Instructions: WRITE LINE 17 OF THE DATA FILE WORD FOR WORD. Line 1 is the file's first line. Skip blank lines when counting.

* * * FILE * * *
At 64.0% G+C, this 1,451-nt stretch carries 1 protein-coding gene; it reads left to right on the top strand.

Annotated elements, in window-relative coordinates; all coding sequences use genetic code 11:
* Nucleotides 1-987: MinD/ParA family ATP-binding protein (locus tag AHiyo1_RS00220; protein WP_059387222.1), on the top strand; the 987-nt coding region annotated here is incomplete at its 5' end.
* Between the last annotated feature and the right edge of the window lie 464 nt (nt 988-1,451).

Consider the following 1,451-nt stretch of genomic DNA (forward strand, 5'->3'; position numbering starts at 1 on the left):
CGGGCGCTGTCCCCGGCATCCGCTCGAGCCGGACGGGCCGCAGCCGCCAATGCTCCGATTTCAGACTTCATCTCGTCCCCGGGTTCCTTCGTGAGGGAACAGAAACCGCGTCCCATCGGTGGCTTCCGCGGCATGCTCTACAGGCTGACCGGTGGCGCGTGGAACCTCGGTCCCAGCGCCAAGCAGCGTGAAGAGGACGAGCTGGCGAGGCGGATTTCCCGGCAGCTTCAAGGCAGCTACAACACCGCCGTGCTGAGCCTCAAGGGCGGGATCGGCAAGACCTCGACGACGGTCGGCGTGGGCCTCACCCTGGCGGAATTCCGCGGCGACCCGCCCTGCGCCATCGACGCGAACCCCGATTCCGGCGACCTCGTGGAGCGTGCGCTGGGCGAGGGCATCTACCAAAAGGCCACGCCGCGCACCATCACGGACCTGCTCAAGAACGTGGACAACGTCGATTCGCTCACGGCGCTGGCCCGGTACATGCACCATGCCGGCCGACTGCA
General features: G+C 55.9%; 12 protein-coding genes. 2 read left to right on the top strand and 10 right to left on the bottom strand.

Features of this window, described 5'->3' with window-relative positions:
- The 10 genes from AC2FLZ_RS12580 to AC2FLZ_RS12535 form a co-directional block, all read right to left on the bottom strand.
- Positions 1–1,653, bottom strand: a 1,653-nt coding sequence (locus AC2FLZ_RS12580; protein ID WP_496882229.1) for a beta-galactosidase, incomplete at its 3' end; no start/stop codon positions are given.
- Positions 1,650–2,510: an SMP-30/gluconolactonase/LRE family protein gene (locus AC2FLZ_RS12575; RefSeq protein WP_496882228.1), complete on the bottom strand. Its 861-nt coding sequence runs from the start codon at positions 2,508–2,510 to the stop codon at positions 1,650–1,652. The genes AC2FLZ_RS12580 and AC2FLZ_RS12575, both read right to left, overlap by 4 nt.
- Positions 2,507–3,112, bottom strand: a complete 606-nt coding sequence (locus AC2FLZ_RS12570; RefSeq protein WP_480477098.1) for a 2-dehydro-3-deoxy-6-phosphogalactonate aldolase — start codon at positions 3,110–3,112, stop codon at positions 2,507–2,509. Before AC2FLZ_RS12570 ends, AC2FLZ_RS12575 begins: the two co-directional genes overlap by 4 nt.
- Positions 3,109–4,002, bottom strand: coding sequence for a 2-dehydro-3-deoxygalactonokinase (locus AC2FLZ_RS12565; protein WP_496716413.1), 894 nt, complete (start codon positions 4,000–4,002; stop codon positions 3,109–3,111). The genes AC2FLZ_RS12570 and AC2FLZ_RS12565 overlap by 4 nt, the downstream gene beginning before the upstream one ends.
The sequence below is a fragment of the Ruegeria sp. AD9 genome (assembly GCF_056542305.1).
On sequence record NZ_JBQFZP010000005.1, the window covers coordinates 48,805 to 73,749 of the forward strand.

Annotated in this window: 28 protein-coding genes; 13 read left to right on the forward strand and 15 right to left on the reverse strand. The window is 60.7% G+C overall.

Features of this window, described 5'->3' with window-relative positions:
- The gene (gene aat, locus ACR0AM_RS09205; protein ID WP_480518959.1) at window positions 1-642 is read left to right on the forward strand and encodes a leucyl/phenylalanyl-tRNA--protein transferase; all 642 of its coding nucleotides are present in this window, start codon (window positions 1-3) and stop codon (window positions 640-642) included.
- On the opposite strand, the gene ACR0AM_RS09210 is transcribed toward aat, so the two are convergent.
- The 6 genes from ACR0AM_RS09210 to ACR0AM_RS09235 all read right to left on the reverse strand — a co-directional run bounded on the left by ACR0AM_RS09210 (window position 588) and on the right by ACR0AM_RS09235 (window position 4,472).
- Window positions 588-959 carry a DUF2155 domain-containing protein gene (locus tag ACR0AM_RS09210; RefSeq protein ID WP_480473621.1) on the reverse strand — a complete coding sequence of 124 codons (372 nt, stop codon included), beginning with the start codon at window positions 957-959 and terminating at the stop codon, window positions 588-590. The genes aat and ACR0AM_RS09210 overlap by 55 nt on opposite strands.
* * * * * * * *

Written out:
Features of this window, described 5'->3' with window-relative positions: